At This Girl Can, we've spoken to thousands of women about their relationship with sport. One piece of feedback which has repeatedly reared its head is: "PE scarred me for life." Many of us bear the scars of the forgotten gym kit - and the horror of being forced to run about in your pants. Despite tackling triathlons over the last few years I wasn't the most natural of athletes at school and P.E. for me, was an exercise in not being as good as everyone else. Most women seem to have painful memories of school sports. Over the past few days we've seen research in the news from the Youth Sport Trust and Women in Sport that revealed the gender gap in physical activity in school-age children. They've found that, by and large, teenage girls aren't exercising as much as boys. This perfectly matches with This Girl Can data on women in their later years. Teenagers, twenty-somethings and middle-aged women all demonstrate the same gender gap. Scratch the surface, and we see the roots of the problem laid bare: this gender gap stems from female insecurity and self-consciousness - and that often seems to begin at school age. I'd like to say I'm shocked by the statistics, but it's this gender gap in sport that we've been addressing since the launch of This Girl Can in 2014. And whilst we've enjoyed plenty of success (inspiring 2.8m women to get active since then), we realise that closing the gap for good is a huge and - if we're being honest - truly tough task. To create meaningful and sustainable change, the whole experience of being active- from delivery, to media coverage of active women - needs to change for good. The whole purpose for This Girl Can is to help women manage this anxiety that rears its head through different stages in their lives. You may already be familiar with Sport England's research, which highlights the main barrier into exercise for women: the fear of judgement. Women can carry this fear of judgement from a young age and this can exhibit itself in a variety of ways. Some women might dread the thought of being viewed as sweaty, with their body jiggling and face red. Others fear not being very good or, at least, not as good as everyone else - either from a lifetime of feeling that they're not 'sporty', or from not having been part of a team since their own school or university days. Additionally, some women worry that they're being judged for not spending every ounce of spare time with their families or partners, or that they'll be seen as slacking off for using their lunchtime to attend an exercise class. Since unleashing the campaign upon the world, This Girl Can has only ever featured real women in our campaigns, who have pushed past this fear of judgement and each have their own particular story to tell. It's a case of knowing that if women see people like themselves being active, it sparks a certain confidence in being active themselves, which comes regardless of size, shape, age, ability and so on. Similarly, if women only see unrealistically flawless stereotypes in the media, they're bound to be left feeling inadequate. The likes of Dove, ASOS and This Girl Can have championed the use of real women in advertising, but we need more torchbearers for this philosophy. We know that women feel more empowered and inspired when they see REAL women being active. I would love to see more brands get behind this movement. One of the women featuring in our campaign is Catherine, 67, who had hated sports ever since school, made worse by the fact that she came from a family of sports-lovers! She told us how her brother would play her left-handed at tennis, and she'd still lose.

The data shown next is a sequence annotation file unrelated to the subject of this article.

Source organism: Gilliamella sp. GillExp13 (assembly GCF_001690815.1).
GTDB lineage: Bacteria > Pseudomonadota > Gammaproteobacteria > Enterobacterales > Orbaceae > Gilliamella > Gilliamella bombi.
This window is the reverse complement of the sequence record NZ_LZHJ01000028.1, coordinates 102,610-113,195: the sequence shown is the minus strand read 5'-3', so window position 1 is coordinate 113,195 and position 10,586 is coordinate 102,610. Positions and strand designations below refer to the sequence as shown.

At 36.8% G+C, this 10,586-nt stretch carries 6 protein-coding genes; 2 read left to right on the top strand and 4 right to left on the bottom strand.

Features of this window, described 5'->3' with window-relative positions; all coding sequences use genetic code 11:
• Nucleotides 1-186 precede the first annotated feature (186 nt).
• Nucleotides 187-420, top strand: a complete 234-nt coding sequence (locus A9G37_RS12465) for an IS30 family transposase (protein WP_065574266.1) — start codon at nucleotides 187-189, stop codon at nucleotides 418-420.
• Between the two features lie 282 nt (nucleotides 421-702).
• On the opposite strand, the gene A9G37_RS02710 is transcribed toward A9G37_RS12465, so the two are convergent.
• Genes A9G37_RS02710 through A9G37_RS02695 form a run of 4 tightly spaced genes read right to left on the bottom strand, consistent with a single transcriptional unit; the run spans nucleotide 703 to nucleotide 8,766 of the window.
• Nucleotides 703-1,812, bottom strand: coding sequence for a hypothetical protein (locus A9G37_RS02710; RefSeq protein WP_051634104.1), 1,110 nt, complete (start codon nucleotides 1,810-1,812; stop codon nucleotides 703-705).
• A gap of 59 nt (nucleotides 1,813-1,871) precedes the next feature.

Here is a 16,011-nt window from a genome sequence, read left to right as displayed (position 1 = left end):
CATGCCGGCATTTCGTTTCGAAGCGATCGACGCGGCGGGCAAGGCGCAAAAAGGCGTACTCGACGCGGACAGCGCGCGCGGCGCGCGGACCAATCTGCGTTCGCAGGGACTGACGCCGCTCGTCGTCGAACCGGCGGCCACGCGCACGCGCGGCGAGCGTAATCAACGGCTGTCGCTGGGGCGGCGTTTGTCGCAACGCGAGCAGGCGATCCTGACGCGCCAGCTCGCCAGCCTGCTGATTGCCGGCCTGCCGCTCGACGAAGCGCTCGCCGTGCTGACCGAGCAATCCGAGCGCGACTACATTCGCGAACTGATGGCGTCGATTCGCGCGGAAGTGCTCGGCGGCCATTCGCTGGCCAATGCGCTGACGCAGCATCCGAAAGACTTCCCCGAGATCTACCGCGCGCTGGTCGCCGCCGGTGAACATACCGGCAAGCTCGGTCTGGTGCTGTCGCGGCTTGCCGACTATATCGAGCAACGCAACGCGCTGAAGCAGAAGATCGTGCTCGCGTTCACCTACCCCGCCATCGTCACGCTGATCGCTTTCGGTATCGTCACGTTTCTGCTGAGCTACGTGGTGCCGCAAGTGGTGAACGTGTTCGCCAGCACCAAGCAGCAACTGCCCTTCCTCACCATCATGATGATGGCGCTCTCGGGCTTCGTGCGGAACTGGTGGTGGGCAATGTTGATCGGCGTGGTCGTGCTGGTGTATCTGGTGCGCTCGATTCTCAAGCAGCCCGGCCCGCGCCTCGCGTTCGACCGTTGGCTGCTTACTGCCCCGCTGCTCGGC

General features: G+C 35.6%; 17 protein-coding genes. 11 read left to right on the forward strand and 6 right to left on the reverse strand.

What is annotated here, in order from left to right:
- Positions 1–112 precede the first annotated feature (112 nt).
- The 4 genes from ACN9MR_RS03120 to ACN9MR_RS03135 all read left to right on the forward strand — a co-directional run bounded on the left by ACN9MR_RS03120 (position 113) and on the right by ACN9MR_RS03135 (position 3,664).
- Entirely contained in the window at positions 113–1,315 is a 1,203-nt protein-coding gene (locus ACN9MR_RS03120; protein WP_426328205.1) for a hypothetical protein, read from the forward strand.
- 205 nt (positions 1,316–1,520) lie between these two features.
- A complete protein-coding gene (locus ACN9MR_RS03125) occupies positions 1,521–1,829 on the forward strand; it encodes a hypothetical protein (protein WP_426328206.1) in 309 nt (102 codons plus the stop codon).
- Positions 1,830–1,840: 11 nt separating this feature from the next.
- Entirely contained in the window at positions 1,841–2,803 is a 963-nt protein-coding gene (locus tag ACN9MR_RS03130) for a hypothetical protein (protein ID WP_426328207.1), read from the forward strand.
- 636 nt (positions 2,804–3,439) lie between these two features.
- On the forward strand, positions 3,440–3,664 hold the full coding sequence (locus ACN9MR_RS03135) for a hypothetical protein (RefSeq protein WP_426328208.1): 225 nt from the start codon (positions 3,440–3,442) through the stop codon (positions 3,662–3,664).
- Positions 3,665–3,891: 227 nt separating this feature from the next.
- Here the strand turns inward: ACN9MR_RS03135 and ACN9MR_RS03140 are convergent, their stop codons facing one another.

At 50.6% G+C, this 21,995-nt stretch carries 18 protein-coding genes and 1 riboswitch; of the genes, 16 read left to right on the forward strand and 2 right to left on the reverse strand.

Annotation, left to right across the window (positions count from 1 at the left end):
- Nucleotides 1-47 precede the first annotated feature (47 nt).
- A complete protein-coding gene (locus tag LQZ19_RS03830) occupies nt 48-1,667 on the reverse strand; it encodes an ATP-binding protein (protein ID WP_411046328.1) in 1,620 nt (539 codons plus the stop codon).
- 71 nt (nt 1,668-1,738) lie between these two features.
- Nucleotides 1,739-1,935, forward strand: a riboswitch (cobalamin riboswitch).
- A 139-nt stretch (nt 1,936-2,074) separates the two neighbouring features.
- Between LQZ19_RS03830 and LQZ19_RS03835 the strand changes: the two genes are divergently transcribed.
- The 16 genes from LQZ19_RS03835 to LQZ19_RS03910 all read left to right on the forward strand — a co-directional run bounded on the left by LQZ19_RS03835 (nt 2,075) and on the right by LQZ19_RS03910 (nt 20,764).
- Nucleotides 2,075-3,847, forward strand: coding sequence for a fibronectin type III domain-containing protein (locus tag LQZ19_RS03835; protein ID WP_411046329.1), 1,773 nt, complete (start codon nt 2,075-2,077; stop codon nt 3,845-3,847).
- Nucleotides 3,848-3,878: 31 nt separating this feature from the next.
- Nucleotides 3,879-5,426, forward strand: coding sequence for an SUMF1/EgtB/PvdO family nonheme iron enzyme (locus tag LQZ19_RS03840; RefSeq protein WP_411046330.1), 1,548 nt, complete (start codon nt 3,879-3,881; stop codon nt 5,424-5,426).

It goes to show that those early experiences can completely put an individual off sports in later life. Catherine now sees herself as an "active" person, taking part 'medium' level classes of British Military Fitness, a form of exercise she didn't come across until she was in her 60s.
She's not alone. We've seen many women who have as adults found the sport or activity for them. Take Lydia, 29 - another one of our women from the campaign who also hated PE at school - and at 4ft 10 thought she wasn't 'cut out' for sports. After leading a self-confessed inactive lifestyle, she discovered roller derby seven years ago through friends. She found that her height actually works to her advantage - ducking and diving through the taller players, and now plays a key part of her 'Rocking Rollers' team.
This Girl Can works to help women like Catherine and Lydia, from all ages and backgrounds, manage their fear of judgement. This includes reassuring them that it's fine to be red-faced and sticky, embracing all their wobbles - and it's equally OK to be running around a sports hall in your pants (we've all been there).
Ultimately, while the fear of judgement isn't anything that will necessarily go away at a given age, size or life stage, we hope that by normalising the fear of judgement and creating real role models, more women will feel supported and more confident. Once our audiences start to manage their fear for themselves we will see the gender gaps shrink. The younger they are able to do this, the better. Utopia for me, is seeing a ten-year-old strut out on a football pitch not giving a monkeys about how she'll look or how she'll play and staying that way for the rest of her life.
The world needs to become a place where women never develop fears of judgement. We need to realise that this begins at the beginning.